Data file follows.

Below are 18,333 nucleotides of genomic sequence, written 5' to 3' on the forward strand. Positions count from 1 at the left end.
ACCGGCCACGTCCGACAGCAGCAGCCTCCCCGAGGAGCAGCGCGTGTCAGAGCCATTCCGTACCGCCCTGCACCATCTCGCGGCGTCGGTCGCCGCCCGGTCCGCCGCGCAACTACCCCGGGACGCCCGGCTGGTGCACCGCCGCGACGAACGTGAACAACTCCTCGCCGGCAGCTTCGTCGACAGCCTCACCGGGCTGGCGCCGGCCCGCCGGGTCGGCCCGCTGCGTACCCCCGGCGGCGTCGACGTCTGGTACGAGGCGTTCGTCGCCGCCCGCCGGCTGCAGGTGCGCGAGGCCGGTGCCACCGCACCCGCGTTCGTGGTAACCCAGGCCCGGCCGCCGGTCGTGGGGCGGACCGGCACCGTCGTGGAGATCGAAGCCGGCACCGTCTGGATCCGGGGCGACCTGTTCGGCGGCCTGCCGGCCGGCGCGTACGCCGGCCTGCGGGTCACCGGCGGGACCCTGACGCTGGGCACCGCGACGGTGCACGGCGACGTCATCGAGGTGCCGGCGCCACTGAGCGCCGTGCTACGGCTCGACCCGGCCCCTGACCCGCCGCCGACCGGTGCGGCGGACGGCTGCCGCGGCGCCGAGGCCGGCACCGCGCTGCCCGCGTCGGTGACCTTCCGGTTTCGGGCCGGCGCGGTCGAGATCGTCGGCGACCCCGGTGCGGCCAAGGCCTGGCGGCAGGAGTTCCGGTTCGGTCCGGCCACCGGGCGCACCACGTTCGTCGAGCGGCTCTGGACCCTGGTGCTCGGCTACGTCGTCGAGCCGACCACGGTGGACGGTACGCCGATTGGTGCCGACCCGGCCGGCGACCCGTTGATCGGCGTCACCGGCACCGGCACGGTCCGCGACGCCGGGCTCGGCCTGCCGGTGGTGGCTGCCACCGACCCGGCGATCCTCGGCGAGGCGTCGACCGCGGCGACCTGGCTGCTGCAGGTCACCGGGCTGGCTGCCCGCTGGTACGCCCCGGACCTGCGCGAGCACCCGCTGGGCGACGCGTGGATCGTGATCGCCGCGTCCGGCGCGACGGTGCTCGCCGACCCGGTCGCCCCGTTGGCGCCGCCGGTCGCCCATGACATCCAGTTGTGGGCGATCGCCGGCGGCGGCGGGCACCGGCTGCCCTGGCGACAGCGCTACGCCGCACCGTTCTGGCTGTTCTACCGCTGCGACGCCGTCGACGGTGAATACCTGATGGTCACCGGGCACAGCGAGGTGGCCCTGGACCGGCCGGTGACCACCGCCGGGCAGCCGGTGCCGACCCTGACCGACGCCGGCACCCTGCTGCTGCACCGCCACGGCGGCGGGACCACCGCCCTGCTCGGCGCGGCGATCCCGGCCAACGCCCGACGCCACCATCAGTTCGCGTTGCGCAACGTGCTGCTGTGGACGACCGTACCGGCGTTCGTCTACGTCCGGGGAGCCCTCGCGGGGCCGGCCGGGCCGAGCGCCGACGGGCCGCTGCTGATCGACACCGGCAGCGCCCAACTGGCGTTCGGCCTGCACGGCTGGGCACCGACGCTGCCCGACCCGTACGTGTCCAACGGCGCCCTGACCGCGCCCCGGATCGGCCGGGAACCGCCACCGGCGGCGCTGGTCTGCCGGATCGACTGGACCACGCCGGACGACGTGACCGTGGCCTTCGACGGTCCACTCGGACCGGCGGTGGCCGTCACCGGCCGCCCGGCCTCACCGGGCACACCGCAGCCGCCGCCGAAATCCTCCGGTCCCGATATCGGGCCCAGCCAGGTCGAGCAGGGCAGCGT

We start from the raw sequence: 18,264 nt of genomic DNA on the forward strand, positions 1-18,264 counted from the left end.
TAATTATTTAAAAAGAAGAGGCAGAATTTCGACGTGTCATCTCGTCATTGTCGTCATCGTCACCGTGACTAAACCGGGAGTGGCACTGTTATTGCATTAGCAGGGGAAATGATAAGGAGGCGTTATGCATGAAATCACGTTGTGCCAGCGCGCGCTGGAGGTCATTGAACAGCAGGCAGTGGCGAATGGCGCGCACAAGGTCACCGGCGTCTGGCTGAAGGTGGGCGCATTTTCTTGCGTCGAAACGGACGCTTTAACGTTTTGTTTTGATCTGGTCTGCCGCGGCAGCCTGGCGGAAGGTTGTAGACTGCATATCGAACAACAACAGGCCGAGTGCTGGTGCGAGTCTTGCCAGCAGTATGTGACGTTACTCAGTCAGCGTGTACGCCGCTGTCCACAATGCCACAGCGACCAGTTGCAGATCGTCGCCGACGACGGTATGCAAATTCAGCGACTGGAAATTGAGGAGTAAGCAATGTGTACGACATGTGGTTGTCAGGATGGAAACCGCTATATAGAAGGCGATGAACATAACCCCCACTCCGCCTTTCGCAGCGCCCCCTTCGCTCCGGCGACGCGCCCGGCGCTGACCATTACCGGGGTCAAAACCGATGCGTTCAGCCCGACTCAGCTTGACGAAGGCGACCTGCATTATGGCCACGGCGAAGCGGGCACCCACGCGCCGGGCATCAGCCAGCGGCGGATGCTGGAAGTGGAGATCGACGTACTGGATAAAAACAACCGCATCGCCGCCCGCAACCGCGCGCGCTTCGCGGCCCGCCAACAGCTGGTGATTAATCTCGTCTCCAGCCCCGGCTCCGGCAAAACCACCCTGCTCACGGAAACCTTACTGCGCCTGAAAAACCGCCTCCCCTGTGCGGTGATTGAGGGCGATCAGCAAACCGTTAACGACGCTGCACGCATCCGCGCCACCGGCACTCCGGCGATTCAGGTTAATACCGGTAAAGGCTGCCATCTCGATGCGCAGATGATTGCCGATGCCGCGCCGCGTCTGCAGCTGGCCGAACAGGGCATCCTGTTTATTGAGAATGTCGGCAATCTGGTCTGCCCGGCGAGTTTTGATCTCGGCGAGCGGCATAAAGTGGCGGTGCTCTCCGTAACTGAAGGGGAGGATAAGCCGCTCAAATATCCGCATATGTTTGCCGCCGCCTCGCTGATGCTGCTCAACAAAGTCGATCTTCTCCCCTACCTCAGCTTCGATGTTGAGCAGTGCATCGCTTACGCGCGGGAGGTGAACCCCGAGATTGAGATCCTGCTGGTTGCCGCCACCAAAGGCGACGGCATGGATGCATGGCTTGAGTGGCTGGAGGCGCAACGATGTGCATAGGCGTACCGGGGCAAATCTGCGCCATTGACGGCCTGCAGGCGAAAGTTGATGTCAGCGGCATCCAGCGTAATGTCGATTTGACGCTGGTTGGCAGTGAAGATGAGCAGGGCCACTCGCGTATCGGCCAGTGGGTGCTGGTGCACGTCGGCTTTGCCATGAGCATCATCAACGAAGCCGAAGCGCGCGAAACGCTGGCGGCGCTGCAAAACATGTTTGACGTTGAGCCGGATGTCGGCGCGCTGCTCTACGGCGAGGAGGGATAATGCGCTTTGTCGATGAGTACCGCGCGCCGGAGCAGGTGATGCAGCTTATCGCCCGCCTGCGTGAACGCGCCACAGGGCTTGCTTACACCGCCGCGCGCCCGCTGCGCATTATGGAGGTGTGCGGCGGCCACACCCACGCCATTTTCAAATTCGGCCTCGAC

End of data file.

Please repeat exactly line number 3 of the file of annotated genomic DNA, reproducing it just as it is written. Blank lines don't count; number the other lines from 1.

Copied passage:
We start from the raw sequence: 18,264 nt of genomic DNA on the forward strand, positions 1-18,264 counted from the left end.